By Melissa Grieco
In the winter of 1993, I was living the life of a prototypical Gen X twenty-something. A recent college graduate, I had spent the previous year shacking up with friends and working at my first real job in London—facilitated by a British passport and family connections in the U.K. Now, at 23, I was back in Connecticut living with my parents while helping offset the gently levied rent through a part-time retail job.
With a youthfully carefree attitude and hastily slapped together Curriculum Vitae, I was in no hurry to embark on a career path. In fact, I had little inkling of where to head now. Having relied thus far in life on the comfort and structure provided by educational institutions and my self-imposed rigorous academic standards, I was at a bit of a loss. I entered my twenties with a thirst for life experience and adventure, but I felt these things could not be derived from the workplace which further dampened any enthusiasm towards a job search.
Exacerbating this life-path dilemma was my shiny Magna Cum Laude French/English B.A. degree from Amherst. Prominently inked in Times New Roman at the top of my resume, this would have been an asset if I had possessed a burning desire to become a high school teacher or United Nations translator. However, I had no aspirations in these areas. I had always been involved in animal and environmental causes; at college, I had led successful MASSPIRG crusades to banish both Styrofoam and veal from the school cafeterias. I was hopeful that I could translate this passion and activism into a paycheck. But without a scientific or veterinary background, I was unsure how to go about making that happen.
While regularly capitalizing on the employee discount at Banana Republic, I loosely pondered the future. A high school friend in a similar spot recommended that I get my aptitudes measured to prompt me onto an appropriate job path. And so I underwent a two-day-long battery of tests in Manhattan to find out what I was going to become. The results showed that I had many right-brained abilities including off-the-charts ‘ideaphoria’ which the counselor dubbed as “the ability to generate a rapid flow of ideas that can be used to inform and educate others.” This would lend itself to a career in journalism, public relations, marketing or advertising and—factoring in my other aptitudes—I could make a great college professor. Hello tenure! Quite randomly, I was also adept with numerical series and would do well in accounting.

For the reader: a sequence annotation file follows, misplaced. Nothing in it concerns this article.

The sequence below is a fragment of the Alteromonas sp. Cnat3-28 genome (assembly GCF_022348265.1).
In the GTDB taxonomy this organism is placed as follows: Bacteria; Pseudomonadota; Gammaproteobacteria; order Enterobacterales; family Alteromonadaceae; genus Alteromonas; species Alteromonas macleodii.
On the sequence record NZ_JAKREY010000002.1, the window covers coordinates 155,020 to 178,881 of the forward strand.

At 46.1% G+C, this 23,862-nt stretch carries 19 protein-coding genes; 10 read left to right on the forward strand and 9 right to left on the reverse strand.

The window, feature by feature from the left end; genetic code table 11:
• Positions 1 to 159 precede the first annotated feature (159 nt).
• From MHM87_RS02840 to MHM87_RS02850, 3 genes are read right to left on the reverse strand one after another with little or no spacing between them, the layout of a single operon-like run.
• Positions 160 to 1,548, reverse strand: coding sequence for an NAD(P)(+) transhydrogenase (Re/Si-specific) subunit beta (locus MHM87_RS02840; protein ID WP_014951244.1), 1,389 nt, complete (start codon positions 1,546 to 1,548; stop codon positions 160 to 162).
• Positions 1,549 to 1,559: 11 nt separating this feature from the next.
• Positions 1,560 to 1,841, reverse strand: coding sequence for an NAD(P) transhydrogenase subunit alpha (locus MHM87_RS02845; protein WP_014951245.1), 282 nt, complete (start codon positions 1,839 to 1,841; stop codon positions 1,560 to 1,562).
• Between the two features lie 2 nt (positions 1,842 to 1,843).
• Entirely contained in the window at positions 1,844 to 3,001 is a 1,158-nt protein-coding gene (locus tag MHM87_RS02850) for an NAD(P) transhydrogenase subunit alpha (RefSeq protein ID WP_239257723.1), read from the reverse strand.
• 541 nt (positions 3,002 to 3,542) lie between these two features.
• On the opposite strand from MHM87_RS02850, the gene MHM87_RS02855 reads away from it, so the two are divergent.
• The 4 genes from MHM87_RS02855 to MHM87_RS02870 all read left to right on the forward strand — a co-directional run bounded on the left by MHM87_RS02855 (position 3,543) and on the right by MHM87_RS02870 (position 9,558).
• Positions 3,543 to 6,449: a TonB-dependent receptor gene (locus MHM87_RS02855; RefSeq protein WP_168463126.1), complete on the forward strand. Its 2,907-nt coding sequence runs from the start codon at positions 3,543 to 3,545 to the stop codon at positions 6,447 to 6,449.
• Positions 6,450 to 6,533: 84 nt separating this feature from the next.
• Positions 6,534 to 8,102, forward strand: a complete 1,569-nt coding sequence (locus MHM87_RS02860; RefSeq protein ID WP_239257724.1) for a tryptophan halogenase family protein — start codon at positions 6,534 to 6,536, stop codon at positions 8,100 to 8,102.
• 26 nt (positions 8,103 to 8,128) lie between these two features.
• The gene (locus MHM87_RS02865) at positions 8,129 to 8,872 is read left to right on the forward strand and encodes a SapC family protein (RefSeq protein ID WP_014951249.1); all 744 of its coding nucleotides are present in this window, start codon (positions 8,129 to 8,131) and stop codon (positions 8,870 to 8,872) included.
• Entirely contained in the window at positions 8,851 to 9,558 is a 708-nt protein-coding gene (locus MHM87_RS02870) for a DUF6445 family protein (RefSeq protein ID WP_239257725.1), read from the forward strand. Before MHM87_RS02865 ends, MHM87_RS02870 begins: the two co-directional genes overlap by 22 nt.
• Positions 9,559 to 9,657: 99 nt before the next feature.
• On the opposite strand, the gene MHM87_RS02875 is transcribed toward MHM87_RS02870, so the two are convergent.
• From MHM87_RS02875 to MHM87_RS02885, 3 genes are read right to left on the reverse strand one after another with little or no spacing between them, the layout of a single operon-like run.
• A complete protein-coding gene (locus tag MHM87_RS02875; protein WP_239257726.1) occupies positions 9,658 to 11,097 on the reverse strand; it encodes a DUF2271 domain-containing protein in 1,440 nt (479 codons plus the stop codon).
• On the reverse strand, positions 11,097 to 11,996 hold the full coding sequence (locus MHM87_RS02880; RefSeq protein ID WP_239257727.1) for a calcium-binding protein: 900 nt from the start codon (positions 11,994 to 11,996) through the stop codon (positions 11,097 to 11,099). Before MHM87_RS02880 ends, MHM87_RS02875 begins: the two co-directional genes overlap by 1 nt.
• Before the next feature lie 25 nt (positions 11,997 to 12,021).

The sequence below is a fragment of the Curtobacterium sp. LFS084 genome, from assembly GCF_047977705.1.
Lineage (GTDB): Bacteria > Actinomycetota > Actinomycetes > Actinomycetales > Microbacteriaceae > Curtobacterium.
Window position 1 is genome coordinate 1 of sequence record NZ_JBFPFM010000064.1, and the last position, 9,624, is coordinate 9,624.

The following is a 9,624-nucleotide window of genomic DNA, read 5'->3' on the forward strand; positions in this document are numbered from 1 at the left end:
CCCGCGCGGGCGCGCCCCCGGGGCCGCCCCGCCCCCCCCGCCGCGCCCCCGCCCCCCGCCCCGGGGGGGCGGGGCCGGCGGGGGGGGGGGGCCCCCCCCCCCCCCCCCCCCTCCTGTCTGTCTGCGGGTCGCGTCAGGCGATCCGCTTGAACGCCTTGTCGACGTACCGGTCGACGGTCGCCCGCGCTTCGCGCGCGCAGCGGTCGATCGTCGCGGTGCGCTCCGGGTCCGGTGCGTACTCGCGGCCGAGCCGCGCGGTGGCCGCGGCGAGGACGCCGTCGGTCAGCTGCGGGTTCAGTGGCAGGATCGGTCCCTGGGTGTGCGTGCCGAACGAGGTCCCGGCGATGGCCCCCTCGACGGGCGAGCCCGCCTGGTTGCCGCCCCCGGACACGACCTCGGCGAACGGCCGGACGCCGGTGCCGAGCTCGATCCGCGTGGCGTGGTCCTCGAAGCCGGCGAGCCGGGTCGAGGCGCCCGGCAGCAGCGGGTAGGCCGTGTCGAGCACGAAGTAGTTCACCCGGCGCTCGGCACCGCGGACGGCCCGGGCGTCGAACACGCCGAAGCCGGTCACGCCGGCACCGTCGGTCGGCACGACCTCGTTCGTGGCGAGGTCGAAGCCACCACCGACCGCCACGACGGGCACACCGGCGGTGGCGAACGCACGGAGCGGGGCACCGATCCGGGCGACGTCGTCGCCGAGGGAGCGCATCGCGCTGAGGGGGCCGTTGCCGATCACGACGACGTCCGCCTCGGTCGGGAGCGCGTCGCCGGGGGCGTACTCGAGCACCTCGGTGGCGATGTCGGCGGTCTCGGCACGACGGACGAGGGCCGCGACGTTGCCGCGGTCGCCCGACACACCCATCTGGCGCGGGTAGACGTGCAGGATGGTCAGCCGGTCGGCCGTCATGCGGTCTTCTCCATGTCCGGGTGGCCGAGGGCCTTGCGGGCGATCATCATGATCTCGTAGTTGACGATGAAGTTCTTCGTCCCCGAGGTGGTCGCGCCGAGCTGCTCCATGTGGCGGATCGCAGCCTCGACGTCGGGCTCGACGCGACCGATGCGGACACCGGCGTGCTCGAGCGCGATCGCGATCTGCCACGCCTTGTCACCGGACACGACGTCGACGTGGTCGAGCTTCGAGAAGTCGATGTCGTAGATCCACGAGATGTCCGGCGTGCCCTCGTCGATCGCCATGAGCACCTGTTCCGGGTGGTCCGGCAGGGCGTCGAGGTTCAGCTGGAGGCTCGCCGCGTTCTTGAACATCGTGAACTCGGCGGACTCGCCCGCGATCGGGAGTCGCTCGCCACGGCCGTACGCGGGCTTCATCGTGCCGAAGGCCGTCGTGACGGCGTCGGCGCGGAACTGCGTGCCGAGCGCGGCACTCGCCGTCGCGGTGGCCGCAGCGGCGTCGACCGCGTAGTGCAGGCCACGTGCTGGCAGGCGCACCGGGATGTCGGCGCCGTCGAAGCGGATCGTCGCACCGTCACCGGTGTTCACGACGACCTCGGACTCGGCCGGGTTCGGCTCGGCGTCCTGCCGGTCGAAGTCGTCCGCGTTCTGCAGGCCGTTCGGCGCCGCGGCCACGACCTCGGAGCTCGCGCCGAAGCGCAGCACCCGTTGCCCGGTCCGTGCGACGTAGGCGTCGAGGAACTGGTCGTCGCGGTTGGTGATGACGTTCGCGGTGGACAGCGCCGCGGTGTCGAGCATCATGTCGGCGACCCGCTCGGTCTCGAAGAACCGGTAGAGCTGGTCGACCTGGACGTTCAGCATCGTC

I had spent my year in England working as a marketing assistant so by default I decided to pursue the marketing angle. And that’s what provided my anchor and livelihood for the greater part of the next fourteen years. My marketing career propelled me through two recessions and the dot-com boom and bust. It paid the rent, gave me a lively social life, and took me to numerous U.S. cities. And, most importantly to me nowadays, it taught me how to write business copy, develop and execute a business plan, manage budgets, promote and sell products and ideas, produce documents, design websites, and make one heck of a convincing sales pitch.
It was marriage to my wonderful and supportive husband in my mid-thirties that gave me the confidence and independence to pursue other avenues that had seemed closed to me until that point. I had been volunteering for several years after work up at the ASPCA headquarters on East 92nd Street. I now decided it was time to leave the confines of the corporate world to indulge my love of animals by starting a dog walking business in the Manhattan suburb that we had moved to.
My dog walking years were therapeutic and enjoyable. The antics of my canine clients provided endless entertainment and color! My services were in high demand and it proved to be a lucrative livelihood. However, one is on call 24/7 year round and outside all day in the elements. Feeling a little burned out and busy enjoying a burgeoning hobby as a triathlete while juggling volunteer commitments and part-time work as a commercial print model, I decided to wind down the business. But I had been bitten by the entrepreneurial bug and was soon determined to brainstorm an alternative business plan that incorporated my passion for pet rescue. I had an ‘aha’ moment while preparing for my second Ironman—and voila!—Trihound, LLC was conceived.
Fast forward to today and I have been lucky enough to crystalize all my talents and passions into my small business. Among other items, I design and sell dog collars and leashes with endurance sports motifs that are produced locally by a family-run factory. I donate 20% of corporate profits to an animal shelter. I use my marketing savvy to promote my products and business and work out of a home office with my rescue dog Bruno by my side. I am pretty convinced that without my corporate background and all the tools of the trade that I gleaned from it, I wouldn’t have had the proficiency to launch Trihound. Hindsight shows me that I wasn’t that lost at twenty-three. It wasn’t obvious to me at the time, but I was always on the right path, headed to exactly where I find myself now.
Born in England and based in Rye, New York, Melissa Grieco owns and operates Trihound LLC, a producer of lifestyle accessories designed for runners, triathletes, and the dogs who support them. In addition to the Trihound website, you can also follow the company on Facebook.